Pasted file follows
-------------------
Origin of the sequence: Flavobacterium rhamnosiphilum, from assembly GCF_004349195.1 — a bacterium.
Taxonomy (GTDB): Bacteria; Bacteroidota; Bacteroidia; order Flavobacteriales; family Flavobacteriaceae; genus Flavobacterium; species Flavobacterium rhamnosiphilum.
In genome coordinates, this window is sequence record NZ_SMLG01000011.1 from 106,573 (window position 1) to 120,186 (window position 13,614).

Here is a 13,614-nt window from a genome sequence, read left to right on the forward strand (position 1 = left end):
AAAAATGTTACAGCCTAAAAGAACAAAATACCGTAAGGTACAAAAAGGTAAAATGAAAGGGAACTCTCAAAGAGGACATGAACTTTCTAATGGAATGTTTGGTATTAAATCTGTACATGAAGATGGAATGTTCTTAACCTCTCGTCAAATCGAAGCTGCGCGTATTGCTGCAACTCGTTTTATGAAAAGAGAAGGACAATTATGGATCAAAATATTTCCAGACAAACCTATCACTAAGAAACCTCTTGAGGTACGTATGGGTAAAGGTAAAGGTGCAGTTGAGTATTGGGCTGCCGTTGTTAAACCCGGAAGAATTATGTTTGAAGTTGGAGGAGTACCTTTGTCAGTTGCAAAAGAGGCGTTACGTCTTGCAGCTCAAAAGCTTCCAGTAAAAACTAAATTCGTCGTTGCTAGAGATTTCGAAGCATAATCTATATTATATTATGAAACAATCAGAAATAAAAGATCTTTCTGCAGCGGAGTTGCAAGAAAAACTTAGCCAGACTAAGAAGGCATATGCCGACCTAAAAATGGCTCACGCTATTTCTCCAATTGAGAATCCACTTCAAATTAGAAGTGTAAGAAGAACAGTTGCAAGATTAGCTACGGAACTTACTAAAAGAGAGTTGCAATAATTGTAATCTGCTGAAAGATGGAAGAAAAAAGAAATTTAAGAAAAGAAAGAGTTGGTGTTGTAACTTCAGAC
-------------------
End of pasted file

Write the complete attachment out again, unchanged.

Origin of the sequence: Flavobacterium rhamnosiphilum, from assembly GCF_004349195.1 — a bacterium.
Taxonomy (GTDB): Bacteria; Bacteroidota; Bacteroidia; order Flavobacteriales; family Flavobacteriaceae; genus Flavobacterium; species Flavobacterium rhamnosiphilum.
In genome coordinates, this window is sequence record NZ_SMLG01000011.1 from 106,573 (window position 1) to 120,186 (window position 13,614).

Here is a 13,614-nt window from a genome sequence, read left to right on the forward strand (position 1 = left end):
AAAAATGTTACAGCCTAAAAGAACAAAATACCGTAAGGTACAAAAAGGTAAAATGAAAGGGAACTCTCAAAGAGGACATGAACTTTCTAATGGAATGTTTGGTATTAAATCTGTACATGAAGATGGAATGTTCTTAACCTCTCGTCAAATCGAAGCTGCGCGTATTGCTGCAACTCGTTTTATGAAAAGAGAAGGACAATTATGGATCAAAATATTTCCAGACAAACCTATCACTAAGAAACCTCTTGAGGTACGTATGGGTAAAGGTAAAGGTGCAGTTGAGTATTGGGCTGCCGTTGTTAAACCCGGAAGAATTATGTTTGAAGTTGGAGGAGTACCTTTGTCAGTTGCAAAAGAGGCGTTACGTCTTGCAGCTCAAAAGCTTCCAGTAAAAACTAAATTCGTCGTTGCTAGAGATTTCGAAGCATAATCTATATTATATTATGAAACAATCAGAAATAAAAGATCTTTCTGCAGCGGAGTTGCAAGAAAAACTTAGCCAGACTAAGAAGGCATATGCCGACCTAAAAATGGCTCACGCTATTTCTCCAATTGAGAATCCACTTCAAATTAGAAGTGTAAGAAGAACAGTTGCAAGATTAGCTACGGAACTTACTAAAAGAGAGTTGCAATAATTGTAATCTGCTGAAAGATGGAAGAAAAAAGAAATTTAAGAAAAGAAAGAGTTGGTGTTGTAACTTCAGAC